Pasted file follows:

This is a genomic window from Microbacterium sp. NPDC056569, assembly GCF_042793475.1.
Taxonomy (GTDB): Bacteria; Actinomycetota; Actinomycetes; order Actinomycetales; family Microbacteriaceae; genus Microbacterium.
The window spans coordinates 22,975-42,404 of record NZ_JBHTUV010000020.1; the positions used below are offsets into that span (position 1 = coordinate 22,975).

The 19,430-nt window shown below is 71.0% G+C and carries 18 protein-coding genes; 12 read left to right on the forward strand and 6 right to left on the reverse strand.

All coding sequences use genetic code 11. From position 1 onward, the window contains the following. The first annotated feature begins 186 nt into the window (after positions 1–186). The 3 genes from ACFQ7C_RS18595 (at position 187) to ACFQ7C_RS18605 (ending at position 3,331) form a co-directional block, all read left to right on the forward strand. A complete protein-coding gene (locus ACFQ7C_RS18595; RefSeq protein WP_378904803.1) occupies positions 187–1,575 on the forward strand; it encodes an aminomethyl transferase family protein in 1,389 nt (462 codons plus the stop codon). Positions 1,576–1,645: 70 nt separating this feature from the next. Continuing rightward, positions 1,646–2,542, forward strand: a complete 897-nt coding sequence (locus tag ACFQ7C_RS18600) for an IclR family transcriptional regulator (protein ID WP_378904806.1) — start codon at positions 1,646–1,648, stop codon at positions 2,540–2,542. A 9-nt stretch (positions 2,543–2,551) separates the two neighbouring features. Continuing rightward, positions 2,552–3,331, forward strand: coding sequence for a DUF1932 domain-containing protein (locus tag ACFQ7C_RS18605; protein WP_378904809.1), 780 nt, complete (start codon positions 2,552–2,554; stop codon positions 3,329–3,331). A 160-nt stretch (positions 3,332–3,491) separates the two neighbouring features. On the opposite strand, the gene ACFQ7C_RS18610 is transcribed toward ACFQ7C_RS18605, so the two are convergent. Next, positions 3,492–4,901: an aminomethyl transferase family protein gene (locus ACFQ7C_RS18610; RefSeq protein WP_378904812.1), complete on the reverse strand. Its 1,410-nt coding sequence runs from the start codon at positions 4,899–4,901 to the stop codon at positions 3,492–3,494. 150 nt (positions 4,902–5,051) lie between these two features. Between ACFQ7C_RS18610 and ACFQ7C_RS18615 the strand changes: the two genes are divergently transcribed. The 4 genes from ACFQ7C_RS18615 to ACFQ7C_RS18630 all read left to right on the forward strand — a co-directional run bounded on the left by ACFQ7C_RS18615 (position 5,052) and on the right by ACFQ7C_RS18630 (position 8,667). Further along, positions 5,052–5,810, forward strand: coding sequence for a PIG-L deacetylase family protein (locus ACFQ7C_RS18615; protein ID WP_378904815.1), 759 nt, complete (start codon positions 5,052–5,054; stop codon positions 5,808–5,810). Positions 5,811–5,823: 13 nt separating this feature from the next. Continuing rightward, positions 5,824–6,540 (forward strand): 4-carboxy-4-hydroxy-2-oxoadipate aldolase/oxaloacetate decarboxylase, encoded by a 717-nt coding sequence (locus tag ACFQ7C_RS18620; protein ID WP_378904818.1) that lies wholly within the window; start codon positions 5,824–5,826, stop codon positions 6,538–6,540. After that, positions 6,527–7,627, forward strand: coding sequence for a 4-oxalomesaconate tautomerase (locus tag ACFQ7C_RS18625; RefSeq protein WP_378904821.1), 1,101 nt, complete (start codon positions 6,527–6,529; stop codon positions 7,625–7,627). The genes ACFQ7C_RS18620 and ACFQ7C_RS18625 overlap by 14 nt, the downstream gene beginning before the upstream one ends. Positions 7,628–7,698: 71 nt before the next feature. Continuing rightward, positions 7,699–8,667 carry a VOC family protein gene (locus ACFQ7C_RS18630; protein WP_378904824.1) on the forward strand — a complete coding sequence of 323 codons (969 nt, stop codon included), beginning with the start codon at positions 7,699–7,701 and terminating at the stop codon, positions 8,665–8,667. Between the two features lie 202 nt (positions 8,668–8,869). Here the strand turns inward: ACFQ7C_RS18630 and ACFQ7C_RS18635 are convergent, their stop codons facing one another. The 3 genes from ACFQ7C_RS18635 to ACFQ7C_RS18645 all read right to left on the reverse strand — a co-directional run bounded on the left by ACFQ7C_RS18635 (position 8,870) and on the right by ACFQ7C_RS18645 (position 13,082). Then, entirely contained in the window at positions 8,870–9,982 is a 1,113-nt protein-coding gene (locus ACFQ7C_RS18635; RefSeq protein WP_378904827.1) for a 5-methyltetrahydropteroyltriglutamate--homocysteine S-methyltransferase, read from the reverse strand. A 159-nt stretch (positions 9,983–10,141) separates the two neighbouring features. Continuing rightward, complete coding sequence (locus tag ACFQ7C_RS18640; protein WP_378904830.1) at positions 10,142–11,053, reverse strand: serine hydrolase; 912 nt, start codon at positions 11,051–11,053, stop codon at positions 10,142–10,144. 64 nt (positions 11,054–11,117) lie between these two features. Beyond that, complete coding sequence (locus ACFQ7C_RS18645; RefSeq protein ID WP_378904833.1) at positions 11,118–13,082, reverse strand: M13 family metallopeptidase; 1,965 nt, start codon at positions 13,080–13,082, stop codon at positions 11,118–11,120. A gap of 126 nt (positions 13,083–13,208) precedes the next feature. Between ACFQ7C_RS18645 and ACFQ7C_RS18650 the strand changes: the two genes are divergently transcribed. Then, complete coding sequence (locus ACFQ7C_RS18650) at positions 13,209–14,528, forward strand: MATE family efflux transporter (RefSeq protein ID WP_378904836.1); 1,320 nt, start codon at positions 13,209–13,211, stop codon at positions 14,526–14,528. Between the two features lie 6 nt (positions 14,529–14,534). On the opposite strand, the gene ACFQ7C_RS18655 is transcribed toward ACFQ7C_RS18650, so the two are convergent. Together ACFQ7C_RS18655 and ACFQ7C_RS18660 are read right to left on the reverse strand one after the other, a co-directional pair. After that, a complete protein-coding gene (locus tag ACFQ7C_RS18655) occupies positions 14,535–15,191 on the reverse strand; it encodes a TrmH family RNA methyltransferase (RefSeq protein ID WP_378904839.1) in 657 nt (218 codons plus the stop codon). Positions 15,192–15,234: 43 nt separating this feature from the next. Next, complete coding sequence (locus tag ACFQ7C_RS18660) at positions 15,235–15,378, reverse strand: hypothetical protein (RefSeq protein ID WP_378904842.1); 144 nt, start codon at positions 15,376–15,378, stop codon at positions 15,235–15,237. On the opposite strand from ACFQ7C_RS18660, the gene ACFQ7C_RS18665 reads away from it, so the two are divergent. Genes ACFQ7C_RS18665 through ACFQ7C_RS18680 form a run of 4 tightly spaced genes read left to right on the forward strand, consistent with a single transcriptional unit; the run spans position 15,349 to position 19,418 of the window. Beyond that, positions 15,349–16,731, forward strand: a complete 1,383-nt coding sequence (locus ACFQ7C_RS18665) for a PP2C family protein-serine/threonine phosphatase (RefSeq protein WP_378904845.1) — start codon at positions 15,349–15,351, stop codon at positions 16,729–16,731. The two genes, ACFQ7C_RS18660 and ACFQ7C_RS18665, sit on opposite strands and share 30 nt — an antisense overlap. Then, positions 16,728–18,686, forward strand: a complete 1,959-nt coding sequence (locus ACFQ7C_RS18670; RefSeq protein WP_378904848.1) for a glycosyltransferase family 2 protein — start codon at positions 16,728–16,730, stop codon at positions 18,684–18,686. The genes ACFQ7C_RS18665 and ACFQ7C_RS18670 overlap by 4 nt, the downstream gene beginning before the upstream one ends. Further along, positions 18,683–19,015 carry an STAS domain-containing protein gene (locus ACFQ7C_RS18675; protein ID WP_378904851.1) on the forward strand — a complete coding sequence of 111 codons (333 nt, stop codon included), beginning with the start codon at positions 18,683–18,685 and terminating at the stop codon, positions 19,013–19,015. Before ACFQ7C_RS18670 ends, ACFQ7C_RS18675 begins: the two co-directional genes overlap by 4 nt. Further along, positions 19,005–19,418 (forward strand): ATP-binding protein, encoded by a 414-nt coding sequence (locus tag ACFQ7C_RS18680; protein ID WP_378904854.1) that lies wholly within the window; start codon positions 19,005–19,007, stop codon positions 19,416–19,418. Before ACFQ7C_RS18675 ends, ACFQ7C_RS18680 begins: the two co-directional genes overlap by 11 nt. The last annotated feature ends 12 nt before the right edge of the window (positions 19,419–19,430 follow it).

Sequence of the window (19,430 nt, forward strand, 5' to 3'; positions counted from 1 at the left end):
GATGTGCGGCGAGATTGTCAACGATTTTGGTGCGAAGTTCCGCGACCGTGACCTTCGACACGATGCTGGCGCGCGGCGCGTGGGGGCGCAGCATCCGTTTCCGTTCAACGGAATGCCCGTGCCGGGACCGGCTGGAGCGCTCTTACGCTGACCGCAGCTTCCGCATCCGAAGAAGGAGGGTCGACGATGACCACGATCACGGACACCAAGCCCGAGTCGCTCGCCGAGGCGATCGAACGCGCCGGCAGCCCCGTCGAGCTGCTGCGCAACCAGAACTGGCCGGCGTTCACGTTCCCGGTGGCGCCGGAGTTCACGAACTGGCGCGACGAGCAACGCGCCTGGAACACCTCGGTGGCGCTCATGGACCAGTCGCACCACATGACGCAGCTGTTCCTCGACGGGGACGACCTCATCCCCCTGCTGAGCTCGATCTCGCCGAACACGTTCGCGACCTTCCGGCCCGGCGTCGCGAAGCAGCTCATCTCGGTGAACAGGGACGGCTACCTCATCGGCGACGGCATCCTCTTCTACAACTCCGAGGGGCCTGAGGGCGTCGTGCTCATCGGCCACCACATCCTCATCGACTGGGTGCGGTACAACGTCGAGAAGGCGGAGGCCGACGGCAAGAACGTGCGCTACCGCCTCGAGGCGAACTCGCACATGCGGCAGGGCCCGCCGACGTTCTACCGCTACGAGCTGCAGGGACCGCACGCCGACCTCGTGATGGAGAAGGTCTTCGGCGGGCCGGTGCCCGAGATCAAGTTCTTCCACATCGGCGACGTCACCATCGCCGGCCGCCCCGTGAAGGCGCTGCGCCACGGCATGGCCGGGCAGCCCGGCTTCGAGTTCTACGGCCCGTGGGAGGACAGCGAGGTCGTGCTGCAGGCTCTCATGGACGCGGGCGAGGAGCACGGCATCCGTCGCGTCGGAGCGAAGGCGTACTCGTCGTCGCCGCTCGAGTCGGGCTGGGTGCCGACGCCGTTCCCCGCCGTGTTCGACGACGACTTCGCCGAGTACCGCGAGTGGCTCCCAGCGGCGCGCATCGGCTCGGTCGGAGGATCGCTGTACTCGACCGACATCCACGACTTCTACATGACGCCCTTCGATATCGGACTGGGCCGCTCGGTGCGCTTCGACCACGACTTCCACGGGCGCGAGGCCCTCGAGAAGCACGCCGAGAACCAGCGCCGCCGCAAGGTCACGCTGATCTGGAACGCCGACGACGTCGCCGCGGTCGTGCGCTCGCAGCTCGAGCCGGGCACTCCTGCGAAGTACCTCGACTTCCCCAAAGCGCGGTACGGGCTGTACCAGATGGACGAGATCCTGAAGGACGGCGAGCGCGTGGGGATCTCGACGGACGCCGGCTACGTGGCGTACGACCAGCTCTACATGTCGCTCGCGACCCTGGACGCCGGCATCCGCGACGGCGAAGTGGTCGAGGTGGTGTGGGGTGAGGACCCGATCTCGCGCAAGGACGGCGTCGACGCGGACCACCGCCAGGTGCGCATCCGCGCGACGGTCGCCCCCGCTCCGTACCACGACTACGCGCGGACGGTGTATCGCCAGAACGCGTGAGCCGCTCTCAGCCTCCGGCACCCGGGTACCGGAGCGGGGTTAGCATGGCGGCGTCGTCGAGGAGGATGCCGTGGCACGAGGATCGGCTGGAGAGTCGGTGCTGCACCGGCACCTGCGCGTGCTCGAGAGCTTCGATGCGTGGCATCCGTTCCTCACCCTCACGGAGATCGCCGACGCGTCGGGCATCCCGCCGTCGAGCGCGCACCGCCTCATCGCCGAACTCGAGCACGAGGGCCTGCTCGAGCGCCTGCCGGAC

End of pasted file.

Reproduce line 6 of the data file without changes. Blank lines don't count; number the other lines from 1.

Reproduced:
Sequence of the window (19,430 nt, forward strand, 5' to 3'; positions counted from 1 at the left end):